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Police have been criticised for warning sex workers in Swansea that they could be prosecuted in a clampdown. Campaigners argued this would put the women in greater danger. It added that it was both angered and saddened that a woman could face prosecution due to a lack of engagement with the SWAN project, a charity it helps to run alongside Swansea Neighbourhood Policing Team and others, which seeks to redirect women away from sex work and provide them with support.
Around 60 women currently receive support from the project. It is not illegal for individuals to buy or sell sex from each other in the UK but soliciting and sex workers working together as a group are illegal. Niki Adams, a spokesperson for the English Collective of Prostitutes ECP campaign group, said she had also heard from two women in their network who had been working in Swansea.
Women are out there because poverty has increased — particularly in that area. People are really struggling. A lot of women are going out there to literally get the money for the next meal.
She said single mums had been particularly hit by homelessness. It is likely to increase attacks because women will end up taking risks and going with clients they would have ly avoided and working in isolated areas and not feeling able to come forward and report violent men. The campaigner said mothers trying to feed their children were in need of more extensive, far-changing support than solely counselling or rehabilitation. They argue sex workers often have to choose between keeping safe and possible arrest, or avoiding a criminal record and putting themselves in danger.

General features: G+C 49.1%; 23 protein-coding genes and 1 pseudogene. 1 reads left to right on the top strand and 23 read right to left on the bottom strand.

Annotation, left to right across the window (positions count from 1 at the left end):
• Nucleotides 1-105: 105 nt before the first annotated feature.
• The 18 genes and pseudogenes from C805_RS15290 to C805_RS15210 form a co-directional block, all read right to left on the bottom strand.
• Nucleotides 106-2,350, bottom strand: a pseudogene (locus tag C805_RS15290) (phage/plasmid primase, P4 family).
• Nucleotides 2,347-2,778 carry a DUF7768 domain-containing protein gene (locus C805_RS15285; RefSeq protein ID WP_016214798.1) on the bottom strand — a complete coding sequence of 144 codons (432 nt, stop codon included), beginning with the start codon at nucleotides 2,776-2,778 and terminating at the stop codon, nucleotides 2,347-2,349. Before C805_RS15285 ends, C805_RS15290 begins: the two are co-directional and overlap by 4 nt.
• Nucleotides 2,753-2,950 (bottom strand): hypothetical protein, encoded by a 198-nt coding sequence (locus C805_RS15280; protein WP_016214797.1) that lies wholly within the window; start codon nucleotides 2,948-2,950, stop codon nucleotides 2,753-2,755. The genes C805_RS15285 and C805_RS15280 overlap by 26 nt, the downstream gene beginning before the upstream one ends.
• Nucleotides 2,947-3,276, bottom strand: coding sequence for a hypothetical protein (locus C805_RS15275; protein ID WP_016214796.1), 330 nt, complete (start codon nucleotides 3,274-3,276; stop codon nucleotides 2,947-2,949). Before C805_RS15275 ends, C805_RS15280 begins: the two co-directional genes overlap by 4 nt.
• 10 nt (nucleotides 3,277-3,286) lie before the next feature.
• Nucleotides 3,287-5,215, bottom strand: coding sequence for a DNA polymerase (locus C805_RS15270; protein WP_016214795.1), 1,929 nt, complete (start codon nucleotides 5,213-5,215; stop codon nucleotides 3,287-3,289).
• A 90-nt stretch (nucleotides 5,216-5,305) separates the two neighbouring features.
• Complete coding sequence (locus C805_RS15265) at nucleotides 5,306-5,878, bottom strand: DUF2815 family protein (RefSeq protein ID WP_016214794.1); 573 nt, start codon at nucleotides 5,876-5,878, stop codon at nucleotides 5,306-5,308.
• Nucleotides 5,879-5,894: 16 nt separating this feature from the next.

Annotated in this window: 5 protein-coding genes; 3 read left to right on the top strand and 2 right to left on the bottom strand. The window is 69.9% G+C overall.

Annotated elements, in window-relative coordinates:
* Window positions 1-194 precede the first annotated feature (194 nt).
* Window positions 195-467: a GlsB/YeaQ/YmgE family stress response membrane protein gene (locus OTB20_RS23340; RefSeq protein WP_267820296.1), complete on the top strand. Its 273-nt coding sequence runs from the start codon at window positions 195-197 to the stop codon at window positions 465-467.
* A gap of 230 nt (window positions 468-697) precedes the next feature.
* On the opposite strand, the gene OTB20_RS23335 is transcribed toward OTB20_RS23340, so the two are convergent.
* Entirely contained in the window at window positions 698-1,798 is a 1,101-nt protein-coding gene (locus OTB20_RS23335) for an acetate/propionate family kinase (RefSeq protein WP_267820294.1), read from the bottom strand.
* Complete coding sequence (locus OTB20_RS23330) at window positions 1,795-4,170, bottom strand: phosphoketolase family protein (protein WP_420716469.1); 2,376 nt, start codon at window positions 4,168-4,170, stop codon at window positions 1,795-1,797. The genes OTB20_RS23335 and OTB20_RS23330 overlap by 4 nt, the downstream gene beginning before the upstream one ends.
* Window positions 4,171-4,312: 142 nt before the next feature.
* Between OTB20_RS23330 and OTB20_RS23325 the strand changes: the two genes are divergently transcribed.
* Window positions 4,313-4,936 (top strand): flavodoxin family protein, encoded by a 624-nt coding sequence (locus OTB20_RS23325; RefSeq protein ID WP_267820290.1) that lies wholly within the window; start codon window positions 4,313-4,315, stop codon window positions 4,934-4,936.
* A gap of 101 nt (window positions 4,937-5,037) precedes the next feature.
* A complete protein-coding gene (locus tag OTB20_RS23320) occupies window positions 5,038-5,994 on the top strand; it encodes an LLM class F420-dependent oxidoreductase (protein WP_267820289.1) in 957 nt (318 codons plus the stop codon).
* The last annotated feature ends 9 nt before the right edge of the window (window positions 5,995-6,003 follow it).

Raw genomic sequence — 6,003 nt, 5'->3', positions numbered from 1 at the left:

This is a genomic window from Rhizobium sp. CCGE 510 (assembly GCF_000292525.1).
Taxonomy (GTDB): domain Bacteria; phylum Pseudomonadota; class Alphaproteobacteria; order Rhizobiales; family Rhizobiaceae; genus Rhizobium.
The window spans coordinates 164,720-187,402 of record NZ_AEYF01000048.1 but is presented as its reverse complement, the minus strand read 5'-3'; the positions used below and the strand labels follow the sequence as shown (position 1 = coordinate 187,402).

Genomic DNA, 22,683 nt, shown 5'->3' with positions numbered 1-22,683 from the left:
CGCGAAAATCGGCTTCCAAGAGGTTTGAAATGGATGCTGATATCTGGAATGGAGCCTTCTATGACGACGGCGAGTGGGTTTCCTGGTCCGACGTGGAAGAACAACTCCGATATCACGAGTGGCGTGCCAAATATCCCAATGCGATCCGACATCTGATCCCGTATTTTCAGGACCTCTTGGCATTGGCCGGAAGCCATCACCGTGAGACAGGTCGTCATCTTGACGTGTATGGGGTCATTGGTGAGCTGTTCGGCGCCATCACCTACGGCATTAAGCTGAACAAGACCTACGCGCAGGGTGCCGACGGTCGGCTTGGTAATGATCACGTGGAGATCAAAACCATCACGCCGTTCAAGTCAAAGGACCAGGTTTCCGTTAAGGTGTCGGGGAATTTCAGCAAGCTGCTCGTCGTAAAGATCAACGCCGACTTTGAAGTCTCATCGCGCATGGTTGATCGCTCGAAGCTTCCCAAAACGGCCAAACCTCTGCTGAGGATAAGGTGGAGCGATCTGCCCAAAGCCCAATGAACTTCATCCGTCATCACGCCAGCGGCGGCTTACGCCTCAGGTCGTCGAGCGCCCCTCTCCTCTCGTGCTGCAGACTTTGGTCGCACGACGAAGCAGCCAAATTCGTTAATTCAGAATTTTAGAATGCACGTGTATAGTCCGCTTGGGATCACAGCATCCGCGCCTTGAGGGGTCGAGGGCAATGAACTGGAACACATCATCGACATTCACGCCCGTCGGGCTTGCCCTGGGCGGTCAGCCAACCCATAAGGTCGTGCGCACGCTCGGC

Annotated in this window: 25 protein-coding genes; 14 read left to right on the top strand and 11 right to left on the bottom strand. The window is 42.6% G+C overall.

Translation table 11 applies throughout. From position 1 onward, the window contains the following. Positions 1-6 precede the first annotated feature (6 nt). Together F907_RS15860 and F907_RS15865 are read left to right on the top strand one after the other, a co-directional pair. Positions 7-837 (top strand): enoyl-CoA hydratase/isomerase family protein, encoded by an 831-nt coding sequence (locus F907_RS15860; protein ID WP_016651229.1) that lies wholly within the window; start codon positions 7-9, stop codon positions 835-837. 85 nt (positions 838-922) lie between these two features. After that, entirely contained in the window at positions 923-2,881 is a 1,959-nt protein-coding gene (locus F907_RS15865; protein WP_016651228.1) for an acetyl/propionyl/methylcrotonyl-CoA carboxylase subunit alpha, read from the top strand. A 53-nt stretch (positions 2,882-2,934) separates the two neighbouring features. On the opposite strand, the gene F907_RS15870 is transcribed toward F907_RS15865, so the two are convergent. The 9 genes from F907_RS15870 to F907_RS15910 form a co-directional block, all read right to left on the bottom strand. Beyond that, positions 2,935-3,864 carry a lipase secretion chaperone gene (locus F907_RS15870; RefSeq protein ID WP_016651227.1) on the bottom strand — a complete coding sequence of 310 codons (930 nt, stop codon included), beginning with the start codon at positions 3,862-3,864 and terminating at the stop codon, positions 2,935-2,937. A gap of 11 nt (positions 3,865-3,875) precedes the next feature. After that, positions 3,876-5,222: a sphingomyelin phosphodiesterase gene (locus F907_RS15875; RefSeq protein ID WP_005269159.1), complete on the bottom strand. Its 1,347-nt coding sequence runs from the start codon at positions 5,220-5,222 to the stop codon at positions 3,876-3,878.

The organisation ly told The Independent that increasing s of public sector workers were being forced to turn to sex work due to austerity measures and welfare cuts.
It said more women in public-sector roles were doing sex work to top up their income due to employers making no allowances for the fact they have children. The warning came as the organisation released a report comparing sex work with other jobs commonly done by women.
It found sex workers earn ificantly more per hour than women working in other jobs — including those in public sector positions such as nurses and midwives. Neither is it acceptable for sex acts to be carried out in public. In instances where sex workers continually refuse to engage with the wide range of support on offer and flout the law, one option we will consider is enforcement.
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